|Home | About | Journals | Submit | Contact Us | Français|
The human tRNA m5C methyltransferase Misu is a novel downstream target of the proto-oncogene Myc that participates in controlling cell division and proliferation. Misu catalyzes the transfer of a methyl group from S-adenosyl-L-methionine to carbon 5 of cytosines in tRNAs. It was previously shown to catalyze in vitro the intron-dependent formation of m5C at the first position of the anticodon (position 34) within the human pre-tRNALeu(CAA). In addition, it was recently reported that C48 and C49 are methylated in vivo by Misu. We report here the expression of hMisu in Escherichia coli and its purification to homogeneity. We show that this enzyme methylates position 48 in tRNALeu(CAA) with or without intron and positions 48, 49 and 50 in tRNAGly2(GCC) in vitro. Therefore, hMisu is the enzyme responsible for the methylation of at least four cytosines in human tRNAs. By comparison, the orthologous yeast enzyme Trm4 catalyzes the methylation of carbon 5 of cytosine at positions 34, 40, 48 or 49 depending on the tRNAs.
Maturation of RNAs is a complex process that involves post-transcriptional chemical modifications, 5′ and 3′ sequence removal and, in some cases, splicing or polyadenylation. These chemical modifications have functions beyond fine-tuning the structure and function of RNA, such as gene regulation at the RNA level, but recent studies have also pointed out that some modifications can be highly dynamic and regulate cellular response to various stress conditions.1-3 tRNAs present the largest variety of chemical modifications and the highest degree of modification among all RNA species. Extensive modification occurring at position 34 of the anticodon or 37, 3′-adjacent to the anticodon, directly affect the codon-anticodon interactions during the decoding of genetic information, and are thus important for maintaining translation fidelity.4,5
Methylations at various base positions and at the 2' hydroxyl group of ribose are the most frequently encountered modifications in tRNAs. Among them, 5-methylcytosine (m5C) is a tRNA stabilizing modification6-8 that is found in eukaryotes and archaea, but not in eubacteria.9 Five distinct families of putative RNA m5C methyltransferases have been identified in eukaryotes.10 In Saccharomyces cerevisiae, m5C formation is catalyzed by a multisite-specific tRNA m5C methyltransferase (MTase), Trm4, which uses S-adenosyl-L-methionine (SAM) as methyl donor.11-13 Depending on the tRNA substrate, the target cytosines of Trm4 are located at positions 34, 40, 48 and/or 49. In eukaryotic cells, some of the pre-tRNAs contain introns that are located one nucleotide downstream from the anticodon and are spliced to form the functional tRNA molecule. Most yeast tRNAs are modified at positions 48 and/or 49 by Trm4, whereas methylations at positions 34 and 40, present only in tRNALeu(CAA) and tRNAPhe(GAA), respectively, occur exclusively in the intron-containing tRNA precursors. In mammals, m5C was found at positions 34, 38, 48, 49, 50 and 72 of tRNAs but not at position 40.14 Recently, the distribution of 5-methylcytosine in human coding and non-coding RNAs was studied in vivo by coupling bisulfite conversion of cellular RNA with next-generation sequencing.15 Using this method, m5C was detected not only at positions 34, 38, 48, 49, 50 and 72 in human tRNAs but also at new sites: 19, 27, 40, 55, 61, 66, 70, 73 and 75.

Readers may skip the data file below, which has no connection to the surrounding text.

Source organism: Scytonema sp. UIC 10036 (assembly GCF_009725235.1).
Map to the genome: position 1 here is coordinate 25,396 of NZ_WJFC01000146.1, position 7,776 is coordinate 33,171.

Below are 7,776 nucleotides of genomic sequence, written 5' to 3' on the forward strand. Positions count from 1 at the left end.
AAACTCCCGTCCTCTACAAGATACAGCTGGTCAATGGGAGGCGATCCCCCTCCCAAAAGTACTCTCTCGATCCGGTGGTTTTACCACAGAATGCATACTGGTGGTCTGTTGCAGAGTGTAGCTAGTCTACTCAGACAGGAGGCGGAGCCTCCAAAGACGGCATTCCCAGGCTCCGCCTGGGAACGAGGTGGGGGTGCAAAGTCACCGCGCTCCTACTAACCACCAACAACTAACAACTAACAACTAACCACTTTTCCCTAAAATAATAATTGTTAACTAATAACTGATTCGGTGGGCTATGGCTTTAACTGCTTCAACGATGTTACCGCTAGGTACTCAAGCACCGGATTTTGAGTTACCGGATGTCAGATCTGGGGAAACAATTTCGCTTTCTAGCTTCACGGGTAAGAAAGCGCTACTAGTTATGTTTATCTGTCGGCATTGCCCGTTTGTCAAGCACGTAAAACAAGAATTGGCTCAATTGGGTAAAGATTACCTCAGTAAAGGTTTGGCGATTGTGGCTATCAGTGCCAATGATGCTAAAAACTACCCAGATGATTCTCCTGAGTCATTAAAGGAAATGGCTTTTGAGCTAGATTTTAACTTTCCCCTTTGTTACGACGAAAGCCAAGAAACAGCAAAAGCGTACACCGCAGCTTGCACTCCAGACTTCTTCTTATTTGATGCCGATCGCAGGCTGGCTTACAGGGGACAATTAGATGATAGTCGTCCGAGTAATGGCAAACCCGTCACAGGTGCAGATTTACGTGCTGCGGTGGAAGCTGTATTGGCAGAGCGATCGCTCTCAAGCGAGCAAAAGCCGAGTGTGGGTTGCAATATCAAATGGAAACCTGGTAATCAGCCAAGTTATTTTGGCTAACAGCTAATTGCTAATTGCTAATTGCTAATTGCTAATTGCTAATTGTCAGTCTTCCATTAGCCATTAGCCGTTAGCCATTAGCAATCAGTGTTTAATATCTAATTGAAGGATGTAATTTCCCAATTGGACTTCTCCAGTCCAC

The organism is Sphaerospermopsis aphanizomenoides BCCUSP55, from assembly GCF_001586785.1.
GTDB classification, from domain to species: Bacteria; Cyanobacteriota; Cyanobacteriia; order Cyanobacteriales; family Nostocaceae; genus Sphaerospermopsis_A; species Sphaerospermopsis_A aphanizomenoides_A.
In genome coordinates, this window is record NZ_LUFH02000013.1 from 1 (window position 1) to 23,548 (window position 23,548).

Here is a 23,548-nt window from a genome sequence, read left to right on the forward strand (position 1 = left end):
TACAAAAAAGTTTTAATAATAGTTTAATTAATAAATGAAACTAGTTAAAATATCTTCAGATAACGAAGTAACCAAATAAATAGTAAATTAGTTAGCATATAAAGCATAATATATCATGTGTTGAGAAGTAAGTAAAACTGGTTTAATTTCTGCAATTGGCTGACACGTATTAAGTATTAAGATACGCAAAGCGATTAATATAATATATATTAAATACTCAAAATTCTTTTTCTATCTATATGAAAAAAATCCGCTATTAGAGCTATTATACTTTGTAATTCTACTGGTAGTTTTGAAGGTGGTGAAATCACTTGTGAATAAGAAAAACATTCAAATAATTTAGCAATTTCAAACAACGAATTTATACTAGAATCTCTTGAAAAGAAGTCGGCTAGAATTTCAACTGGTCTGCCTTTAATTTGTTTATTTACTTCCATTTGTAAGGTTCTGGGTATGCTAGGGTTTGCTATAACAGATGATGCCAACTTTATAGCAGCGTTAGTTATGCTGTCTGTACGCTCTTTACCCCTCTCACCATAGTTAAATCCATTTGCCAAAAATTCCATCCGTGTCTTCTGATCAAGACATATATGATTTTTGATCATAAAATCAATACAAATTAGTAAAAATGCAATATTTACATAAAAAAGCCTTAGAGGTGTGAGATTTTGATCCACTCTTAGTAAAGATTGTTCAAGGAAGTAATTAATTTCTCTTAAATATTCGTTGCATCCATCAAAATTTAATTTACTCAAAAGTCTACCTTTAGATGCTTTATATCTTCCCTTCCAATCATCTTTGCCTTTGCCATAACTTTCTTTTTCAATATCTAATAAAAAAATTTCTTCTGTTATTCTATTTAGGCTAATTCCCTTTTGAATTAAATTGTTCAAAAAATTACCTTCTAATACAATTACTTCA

Yeast Trm4 shows 35% sequence identity with its human ortholog, hMisu (or NSun2). hMisu, expressed in yeast, was shown to methylate C34 only in the intron-containing human pre-tRNALeu(CAA) but it was not able to form m5C at position 48 and 49 of human or yeast precursors.16 It was also more sensitive to the nucleotide sequence surrounding the target position 34 than Trm4. Therefore, it was concluded that hMisu has a much narrower specificity than Trm4. However, using RNA interference technology, Squires et al. recently showed that hMisu has a broader substrate specificity than previously anticipated because it is responsible for methylation of tRNAs at positions 48 and 49, at least in tRNAAsp(GUC).15 Interestingly, methylation of C38 is performed by the enzyme Dnmt2 that bears close similarities to DNA cytosine methyltransferases.17-20